From the sublime to the ridiculous: The Gay Bed and Breakfast of Terror is scheduled to open at a theatre near you on Halloween, and will be released on DVDin November. An assortment of ill-prepared gay men and lesbian women fail to make advance hotel reservations for the “Blue Party” in Palm Springs. Since beggars can’t be choosers, they all end up at the remote Sahara Salvation Bed & Breakfast. The inn is run by Scripture-quoting Helen (Mari Marks) and her odd daughter, Luella (Georgia Jean, who gives the only reputable performance in the film). Then there’s the whispered-about Manfred, who is billed in the movie’s press notes as “perhaps THE most terrifying creature ever created for film!” Having seen it, I certainly wouldn’t agree.
The Gay Bed and Breakfast of Terror doesn’t try to be a serious horror movie, despite the buckets of blood thrown around the set. But neither does it succeed as a satire or spoof, with most of the jokes falling to the theater or living room floor with a thud. The best part of the film is its opening credits, which are accompanied by a hilarious song, “Watch Out for the Straights!,” sung and danced in true 1960’s go-go girl-style by Juliet Wright. If you do go to see this film, don’t be late!
Writer-director Bruce LaBruce is the gay auteur behind such memorable movies as Super 8½ and Hustler White. Not one for subtlety, his latest creation is the outrageous but very good horror-comedy Otto; or, Up with Dead People. It is scheduled for US theatrical release this November, after well-received screenings at numerous film festivals including Sundance and Outfest.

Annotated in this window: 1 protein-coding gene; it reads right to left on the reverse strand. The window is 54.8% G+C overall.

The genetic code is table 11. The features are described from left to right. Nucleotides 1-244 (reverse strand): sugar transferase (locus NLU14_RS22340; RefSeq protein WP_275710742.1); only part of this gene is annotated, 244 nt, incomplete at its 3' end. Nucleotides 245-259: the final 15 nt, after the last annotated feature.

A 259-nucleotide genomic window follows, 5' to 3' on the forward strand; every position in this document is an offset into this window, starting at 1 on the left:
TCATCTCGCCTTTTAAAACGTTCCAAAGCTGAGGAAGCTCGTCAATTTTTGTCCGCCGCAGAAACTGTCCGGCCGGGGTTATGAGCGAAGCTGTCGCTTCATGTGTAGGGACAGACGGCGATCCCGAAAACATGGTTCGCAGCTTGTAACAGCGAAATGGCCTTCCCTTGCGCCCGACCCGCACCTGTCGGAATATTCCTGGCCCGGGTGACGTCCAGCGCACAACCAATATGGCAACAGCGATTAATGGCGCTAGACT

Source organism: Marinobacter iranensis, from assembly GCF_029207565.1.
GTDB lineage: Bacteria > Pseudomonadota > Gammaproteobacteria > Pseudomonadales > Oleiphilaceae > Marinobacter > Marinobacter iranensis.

Otto (portrayed by the charming Jey Crisfar), recently risen from the dead, is discovered by underground filmmaker Medea Yarn (the very funny Katharina Klewinghaus). She has long been at work on her celluloid magnum opus, a pornographic attack on the political establishment that has defeated past zombie insurrections entitled Up with Dead People. As one character says, “Medea’s underground movies put her on the map … if the underground has a map.”
Medea is taken with Otto, even though she refuses to believe he is an actual zombie, and turns her camera on him in an effort to uncover his past. In the process, she details the emergence of “a new wave of gay zombies” which the horrified populace terms “the Purple Peril.”
Otto; or, Up with Dead People, is a movie within a movie within a movie that takes the zombie horror genre in welcome new directions after the lifeless (no pun intended) Diary of the Dead, by zombie-master George A. Romero, earlier this year. It is a clever satire, a sexy gay romance and a traditionally gory horror flick all at once. There’s also a theological critique of the religious right’s response to the AIDS crisis thrown in. LaBruce cleverly employs what could be termed “zombie vision” and “zombie audio” in what is, to my knowledge, the first cinematic attempt to gain a zombie’s literal point of view.
Something tells me the rise of Otto, as well as homo horror movies in general, is just beginning.
Now it's your turn ... pick your favorite "homo horror" movie in the latest MD Poll (located in the sidebar to your right). Results will be revealed two weeks from tomorrow.
UPDATE: The poll is now closed; click here for the results, and click here to vote in the next MD Poll.
Review by Rev. Chris Carpenter, resident film critic of Movie Dearest and the Orange County and Long Beach Blade.